What an unusual book this was. Highly acclaimed and placed within the crime genre, I admit the title and the accolades Joël Dicker has received intrigued me. Yet, when I began reading The Truth About the Harry Quebert Affair, my initial response was “I am not going to enjoy this book.” There was something simplistic about the writing style, the repetitiveness that begins early in the novel, and it both irked me but also piqued my interest – what on earth is the writer doing? Not very far into the narrative, I became hooked and stayed captivated to the very end.
So, what’s the book about and why all the hype surrounding it? The Truth About the Harry Quebert Affair is ostensibly a murder-mystery. It tells the story of a successful young writer, Marcus Goldman who, having difficulty producing his much-anticipated second novel, seeks the reassurance and help of his mentor, Harry Quebert, a great novelist who, thirty-two years earlier, produced what’s since become an American classic, The Origin of Evil.
While staying with Harry in New Hampshire, Marcus uncovers a dreadful secret – one that could destroy Harry’s reputation – that is (this is not a spoiler, as it’s in the blurb) that thirty-three years earlier, his great mentor had an affair with a fifteen-year-old girl named Nola Kellergan – a girl who disappeared the night she and Harry were meant to elope, never to be seen again.
Uncomfortable with what he’s learnt, but determined to keep the unsavoury secret safe, Marcus returns to New York. A month later, when Nola’s body is found buried in Harry’s garden and Quebert is arrested on suspicion of murder, Marcus rushes to his mentor’s side, determined to clear Harry’s name. Launching his own investigation, Marcus discovers a town rife with secrets and versions of events, of characters practiced in dissembling, many of whom have their own motives for not only killing Nola and another woman who was shot as she tried to aid a fleeing and bloodied Nola all those years ago, but for wanting Marcus to cease his incessant probing…
Segueing from the present to the 1970s, Dicker evokes not just the past with a dreamy reality, but a town on the threshold of having its innocence destroyed, of dreams about to be shattered, and families on the brink of imploding. Atmospheric, moody and creating both a claustrophobic intensity and yet able to summon the beauty of the natural surroundings, the reader is drawn into the tale of Nola and Harry, those who come into their orbit, and all the different versions of what happened that Marcus uncovers. Through his eyes and the words of Harry’s novel and, as it starts to be born, Marcus’ new one as well, we’re given insights into the past, present and the terrible possibilities of that fateful time back in the 1970s and the consequences of what unfolded in the here and now.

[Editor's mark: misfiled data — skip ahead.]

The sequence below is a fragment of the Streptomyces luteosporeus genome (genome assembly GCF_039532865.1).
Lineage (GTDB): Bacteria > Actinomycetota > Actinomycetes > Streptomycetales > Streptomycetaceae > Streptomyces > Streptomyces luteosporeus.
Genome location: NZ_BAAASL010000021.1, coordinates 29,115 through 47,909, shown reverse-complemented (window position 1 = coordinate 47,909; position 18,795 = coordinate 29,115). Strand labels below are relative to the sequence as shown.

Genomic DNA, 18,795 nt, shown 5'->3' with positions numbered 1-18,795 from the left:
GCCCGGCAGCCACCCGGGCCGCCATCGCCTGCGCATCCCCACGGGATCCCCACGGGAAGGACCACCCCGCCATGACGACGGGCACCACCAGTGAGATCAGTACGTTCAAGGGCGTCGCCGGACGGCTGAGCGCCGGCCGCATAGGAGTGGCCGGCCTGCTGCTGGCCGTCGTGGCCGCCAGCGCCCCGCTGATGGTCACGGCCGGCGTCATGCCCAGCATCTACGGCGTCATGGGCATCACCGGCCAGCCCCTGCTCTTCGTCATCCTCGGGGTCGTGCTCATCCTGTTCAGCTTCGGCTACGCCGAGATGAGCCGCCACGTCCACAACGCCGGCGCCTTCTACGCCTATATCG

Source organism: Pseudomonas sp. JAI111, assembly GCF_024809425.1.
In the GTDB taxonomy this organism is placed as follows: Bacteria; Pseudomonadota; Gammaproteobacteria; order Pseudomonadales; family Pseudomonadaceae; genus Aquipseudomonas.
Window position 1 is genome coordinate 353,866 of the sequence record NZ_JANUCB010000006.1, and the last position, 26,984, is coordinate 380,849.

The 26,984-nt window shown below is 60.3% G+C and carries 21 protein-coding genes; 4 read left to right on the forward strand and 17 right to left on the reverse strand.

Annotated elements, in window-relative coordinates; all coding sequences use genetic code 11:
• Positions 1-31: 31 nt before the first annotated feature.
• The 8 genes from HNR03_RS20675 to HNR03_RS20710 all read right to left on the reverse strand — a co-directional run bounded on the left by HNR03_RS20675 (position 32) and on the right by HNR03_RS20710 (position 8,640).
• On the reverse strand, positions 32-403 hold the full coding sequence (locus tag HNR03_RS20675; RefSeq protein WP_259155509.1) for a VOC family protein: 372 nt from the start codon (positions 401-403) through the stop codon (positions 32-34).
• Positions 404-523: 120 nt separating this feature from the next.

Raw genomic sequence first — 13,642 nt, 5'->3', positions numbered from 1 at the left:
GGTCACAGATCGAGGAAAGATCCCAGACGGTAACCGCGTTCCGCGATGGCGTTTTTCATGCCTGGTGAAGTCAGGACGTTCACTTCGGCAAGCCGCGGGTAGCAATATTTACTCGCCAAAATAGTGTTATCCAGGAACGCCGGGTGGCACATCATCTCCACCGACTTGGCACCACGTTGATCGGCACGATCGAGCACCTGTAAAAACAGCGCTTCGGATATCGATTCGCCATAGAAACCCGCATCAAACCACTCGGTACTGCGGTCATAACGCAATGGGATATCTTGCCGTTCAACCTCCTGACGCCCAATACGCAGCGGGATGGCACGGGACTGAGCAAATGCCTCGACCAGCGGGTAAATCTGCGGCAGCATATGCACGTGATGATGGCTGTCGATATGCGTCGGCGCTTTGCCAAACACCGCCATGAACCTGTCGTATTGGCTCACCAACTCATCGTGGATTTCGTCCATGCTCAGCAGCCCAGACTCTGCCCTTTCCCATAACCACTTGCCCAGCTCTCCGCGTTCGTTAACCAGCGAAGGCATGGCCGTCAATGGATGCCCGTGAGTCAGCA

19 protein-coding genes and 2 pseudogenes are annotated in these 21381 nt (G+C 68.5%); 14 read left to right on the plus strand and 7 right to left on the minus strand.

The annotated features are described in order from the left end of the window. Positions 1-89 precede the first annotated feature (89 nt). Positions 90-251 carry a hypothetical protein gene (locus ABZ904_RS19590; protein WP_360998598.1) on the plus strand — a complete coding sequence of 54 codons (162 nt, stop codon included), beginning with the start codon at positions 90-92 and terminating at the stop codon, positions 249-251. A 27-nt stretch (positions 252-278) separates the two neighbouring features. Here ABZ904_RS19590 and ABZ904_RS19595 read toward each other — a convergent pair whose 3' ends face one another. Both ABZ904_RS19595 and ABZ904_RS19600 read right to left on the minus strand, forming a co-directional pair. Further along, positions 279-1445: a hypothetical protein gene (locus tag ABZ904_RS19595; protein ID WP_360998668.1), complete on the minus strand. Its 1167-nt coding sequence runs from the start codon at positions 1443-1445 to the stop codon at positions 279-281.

The novel plays with notions of truth and fiction – something the title itself announces when it boldly asserts it’s a “truth” and yet, it’s also a work of fiction. And so, the reader is plunged into liminal space where the lines between the two – between fact and fiction, truth and lies, are constantly blurred.
As much a treatise on writing and the writer’s craft; it’s a love story that, despite the unsavoury nature of the love (older man and not yet legal girl), doesn’t have you squirming in disgust. It is also about role models and mentors, and the relationships we form with them. Above all, it’s about memory and the stories that shape our recollections – how we tell them, how we remember them, how they structure our lives and the way we understand and read each other.
All the characters are beautifully and realistically drawn – particularly young, passionate and fascinating Nola – the object of everyone’s attention. The only weakness in the novel (apart from some of the repetitiveness – but that also works to play with the reader’s and character’s heads) is Marcus’ mother. Now, I know this type of Jewish mamma – I am Jewish and there’s no doubt, my mother and many of the women of her acquaintance rang familiar as I read the dialogue and interactions between mother and son. But she also grated in a book that took pains to construct fully-rounded and realised people. In that sense, she read more like a comic foil (though why, I don’t know), a caricature rather than a character and as such belonged more in a re-run of the US sitcom The Nanny than in the pages of this wonderfully disturbing, tricksy and clever novel.
Skilfully plotted, deceptively simply written (it is very easy to read), this is a terrific book packed with twists, turns and surprises that will frustrate, shock and delight. Four and half stars (the irritating and, frankly, misplaced mother forces me to take away half a star!).